Dev Blog 20 - Everything Is Terrible, Except Videogames (Which Are Only Kind Of Bad)

Greetings! Everybody wants consistency and something to look forward to, so we’re happy to share with you the outstanding progress we’ve made in the past couple weeks.

I have two big announcements, which I’d like to make right away! First: we’re finally comfortable sharing our first public roadmap.

As we move forward we intend to add more specificity, and potentially shift items around. But we think this is what we’re ready to roll with! And to clarify, none of those features you see in ‘Future Releases’ will ever cost money. They will be delivered as totally free updates!

And for the second big announcement: this is a new ball you will be able to unlock in the game.

pumpkin baby

Just kidding.

Also, please don’t download that image to your computer - this is my only copy of it. It’s also cursed, and will manifest in your bathroom during the evenings.

Let’s jump into the update!

I’ve been popping off on level design lately! Before I share any new levels, I’d like to show you all some older levels I’ve been updating, as my standards have gotten higher and higher over time.


more levels

do you like levels?

i love levels

i'm just crazy about levels

Here are some screenshots of the newer levels you’ll hopefully be playing.

A simple downhill platforming level, with lots of different criss-crossing connections.

nothing i like more than levels

Continuously descending spiral of madness.

give me levels

Big fans.

craving levels, baby

The new artists that Skymap have brought onto our team have also been making terrific progress! We have some cool screenshots of our updated Heavenly Chamber and Candy Factory assets right here.

beautiful cathedral

glops of props

We’ve also got a brand new design concept for the Desert Ruins area.

bueuatiful picture of a bueitufle world

Anyways, we have two writeups coming from CraftedCart and Neal! Take it away.

The runtime asset registry

Y’know sometimes it really feels like we’re writing half a game engine, on top of another game engine, in our quest to support custom content, potentially simulate gameplay without having the entire Unreal Engine loaded, and run custom physics code. The newest addition to the engine-on-engine family is a small asset registry. Why, I hear you ask?

…you didn’t ask that? …you just think you can outsmart me like that by going against my assumptions?? Well.. yeah, yeah you can.

Anyways, as I mentioned in the previous post, we had been using Unreal Engine’s built-in collision handling for special objects - this includes using collision meshes generated by Unreal. Moving away from using Unreal’s physics code hence also involves a new way of making and fetching collision meshes - that’s where our asset registry comes in.

On game startup, the game will briefly poke around its Content/RuntimeAssets directory a bit to figure out what files exist there, and quietly make a note of where those files are (as a “data path”) and what type they are: for example, a file Content/RuntimeAssets/world/debug/colis_bumper.fbx will be noted down as the data path rolledout:world.debug.colis_bumper. When needed, a special object, such as a bumper, can request to fetch the asset at that same data path from the registry, which will load if if it’s not already loaded before passing on the data to whatever requested it - simple†1!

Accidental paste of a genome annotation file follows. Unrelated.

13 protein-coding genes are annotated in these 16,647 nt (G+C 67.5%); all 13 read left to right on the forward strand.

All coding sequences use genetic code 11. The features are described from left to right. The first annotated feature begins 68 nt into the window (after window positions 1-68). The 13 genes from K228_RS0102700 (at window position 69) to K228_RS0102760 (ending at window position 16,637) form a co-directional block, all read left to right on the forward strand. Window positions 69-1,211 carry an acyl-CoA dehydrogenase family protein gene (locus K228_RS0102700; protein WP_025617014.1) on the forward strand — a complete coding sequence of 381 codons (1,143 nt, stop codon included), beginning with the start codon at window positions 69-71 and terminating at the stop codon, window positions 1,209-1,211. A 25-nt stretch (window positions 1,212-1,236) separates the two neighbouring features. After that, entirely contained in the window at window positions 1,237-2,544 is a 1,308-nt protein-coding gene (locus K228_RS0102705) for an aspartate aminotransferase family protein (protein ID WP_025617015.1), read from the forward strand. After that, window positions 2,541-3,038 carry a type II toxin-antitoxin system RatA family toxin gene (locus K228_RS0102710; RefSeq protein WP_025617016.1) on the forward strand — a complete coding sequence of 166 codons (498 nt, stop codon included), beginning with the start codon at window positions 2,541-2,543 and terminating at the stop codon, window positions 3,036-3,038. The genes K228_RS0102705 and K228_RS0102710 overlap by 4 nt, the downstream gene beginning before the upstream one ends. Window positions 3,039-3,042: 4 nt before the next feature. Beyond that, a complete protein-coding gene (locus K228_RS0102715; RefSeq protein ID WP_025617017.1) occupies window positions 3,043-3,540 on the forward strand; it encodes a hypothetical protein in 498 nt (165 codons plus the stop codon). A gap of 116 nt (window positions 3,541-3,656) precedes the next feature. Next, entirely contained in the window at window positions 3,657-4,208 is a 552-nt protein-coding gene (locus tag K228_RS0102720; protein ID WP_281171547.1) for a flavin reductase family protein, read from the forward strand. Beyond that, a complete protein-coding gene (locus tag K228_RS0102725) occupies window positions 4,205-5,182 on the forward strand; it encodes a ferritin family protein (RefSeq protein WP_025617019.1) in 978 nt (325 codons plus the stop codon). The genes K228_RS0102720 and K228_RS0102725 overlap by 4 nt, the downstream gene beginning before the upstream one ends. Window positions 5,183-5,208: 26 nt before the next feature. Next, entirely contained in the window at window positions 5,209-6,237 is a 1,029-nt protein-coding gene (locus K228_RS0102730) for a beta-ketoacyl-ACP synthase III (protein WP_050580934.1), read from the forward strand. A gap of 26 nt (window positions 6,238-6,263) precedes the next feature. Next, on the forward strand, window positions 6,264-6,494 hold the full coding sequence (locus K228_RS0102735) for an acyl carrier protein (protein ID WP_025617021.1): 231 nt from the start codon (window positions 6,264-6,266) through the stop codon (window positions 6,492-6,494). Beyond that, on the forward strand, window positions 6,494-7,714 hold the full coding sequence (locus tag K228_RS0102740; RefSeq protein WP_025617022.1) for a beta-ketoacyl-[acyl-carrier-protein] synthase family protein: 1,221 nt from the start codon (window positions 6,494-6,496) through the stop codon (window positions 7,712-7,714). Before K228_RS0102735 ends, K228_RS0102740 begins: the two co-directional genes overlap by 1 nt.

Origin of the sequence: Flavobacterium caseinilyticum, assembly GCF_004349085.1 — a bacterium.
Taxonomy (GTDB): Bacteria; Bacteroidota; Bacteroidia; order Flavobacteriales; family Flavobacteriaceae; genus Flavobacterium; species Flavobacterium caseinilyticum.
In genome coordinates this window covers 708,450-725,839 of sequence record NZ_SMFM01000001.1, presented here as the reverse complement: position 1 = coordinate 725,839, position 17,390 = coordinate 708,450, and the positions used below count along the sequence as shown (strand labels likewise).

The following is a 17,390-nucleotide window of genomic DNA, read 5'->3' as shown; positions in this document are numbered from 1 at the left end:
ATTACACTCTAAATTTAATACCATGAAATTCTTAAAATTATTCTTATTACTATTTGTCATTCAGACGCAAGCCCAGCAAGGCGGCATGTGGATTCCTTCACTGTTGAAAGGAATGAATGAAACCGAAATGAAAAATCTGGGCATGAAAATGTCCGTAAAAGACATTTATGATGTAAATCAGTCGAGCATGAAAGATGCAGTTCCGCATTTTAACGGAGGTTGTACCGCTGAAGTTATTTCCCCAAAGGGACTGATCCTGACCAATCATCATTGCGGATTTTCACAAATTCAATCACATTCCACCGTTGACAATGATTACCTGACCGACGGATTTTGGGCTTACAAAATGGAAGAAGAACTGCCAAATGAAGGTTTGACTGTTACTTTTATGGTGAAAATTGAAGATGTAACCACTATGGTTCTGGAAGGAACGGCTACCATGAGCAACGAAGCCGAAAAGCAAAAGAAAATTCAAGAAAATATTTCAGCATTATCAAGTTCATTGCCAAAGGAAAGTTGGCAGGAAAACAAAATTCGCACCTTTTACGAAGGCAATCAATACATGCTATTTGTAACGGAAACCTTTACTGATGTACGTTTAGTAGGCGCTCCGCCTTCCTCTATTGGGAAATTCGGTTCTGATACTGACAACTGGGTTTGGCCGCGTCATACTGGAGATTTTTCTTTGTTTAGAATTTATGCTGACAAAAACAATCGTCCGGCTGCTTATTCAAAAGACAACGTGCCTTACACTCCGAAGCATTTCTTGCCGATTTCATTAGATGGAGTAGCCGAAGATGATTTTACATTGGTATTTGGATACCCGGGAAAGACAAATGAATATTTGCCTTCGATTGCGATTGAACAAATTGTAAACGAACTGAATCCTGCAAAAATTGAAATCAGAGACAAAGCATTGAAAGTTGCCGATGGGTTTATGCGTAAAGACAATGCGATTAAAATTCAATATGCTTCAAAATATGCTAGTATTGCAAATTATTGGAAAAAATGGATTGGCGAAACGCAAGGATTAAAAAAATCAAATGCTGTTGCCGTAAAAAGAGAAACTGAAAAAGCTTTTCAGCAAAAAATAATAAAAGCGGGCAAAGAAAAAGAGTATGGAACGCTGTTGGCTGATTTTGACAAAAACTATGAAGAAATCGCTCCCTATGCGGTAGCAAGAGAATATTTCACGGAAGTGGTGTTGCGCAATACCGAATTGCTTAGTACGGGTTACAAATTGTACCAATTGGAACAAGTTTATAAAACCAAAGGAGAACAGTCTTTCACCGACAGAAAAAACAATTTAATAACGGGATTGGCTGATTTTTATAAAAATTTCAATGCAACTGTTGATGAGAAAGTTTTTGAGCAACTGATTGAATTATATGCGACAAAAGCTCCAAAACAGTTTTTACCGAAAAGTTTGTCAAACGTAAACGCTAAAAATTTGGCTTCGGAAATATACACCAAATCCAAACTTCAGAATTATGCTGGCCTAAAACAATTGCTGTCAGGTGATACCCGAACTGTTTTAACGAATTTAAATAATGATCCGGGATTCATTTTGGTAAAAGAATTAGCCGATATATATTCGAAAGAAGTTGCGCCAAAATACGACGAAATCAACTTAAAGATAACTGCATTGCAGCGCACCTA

Anyways, with that I can tell you bumper collision is working now - and now that this whole framework has been made, collision for other special objects should be relatively straightforward.. hopefully†2.

†1 nothing is ever simple with game dev

†2 see †1

Hey everyone! Neal here. It’s been about a month since my team at Skymap joined Polarbyte, and our combined efforts have made a ton of progress. Recently, we’ve been focusing our efforts in a few areas:

First, there’s been a refactor taking place on the game’s systems to make sure it’s more futureproof. An issue games face when you’re considering multi-platform support is that technologies like plugins and certain external libraries don’t always mesh well. By taking time to make sure Rolled Out’s structure is set up in an agnostic way, we’re future proofing to put the game in new places. More news on this in later posts!

Second, we’re spearheading lots of new art. Brandon already posted some pics that give a pretty good sense of the quality and quantity of work being performed. The first couple of weeks coming into the project, we were able to establish a pipeline for art; and now that we’re at full-speed we’re producing a “world” worth of assets every 5-7 days.

Third, and finally, UI/UX! We’ve got an awesome UI/UX designer who is helping to map out all of the interfaces, including menus, in-game UI, etc, and putting them into a functional prototype.

Working on Rolled Out has been a blast, and the passion of the Polarbyte team shows. We’re glad to be aboard, and looking forward to more announcements in the near future.

Wow. Lots of stuff happened. I barely got any sleep last night, so I’m just gonna wrap it up here, folks!

Thanks for reading, and see you on the 15th.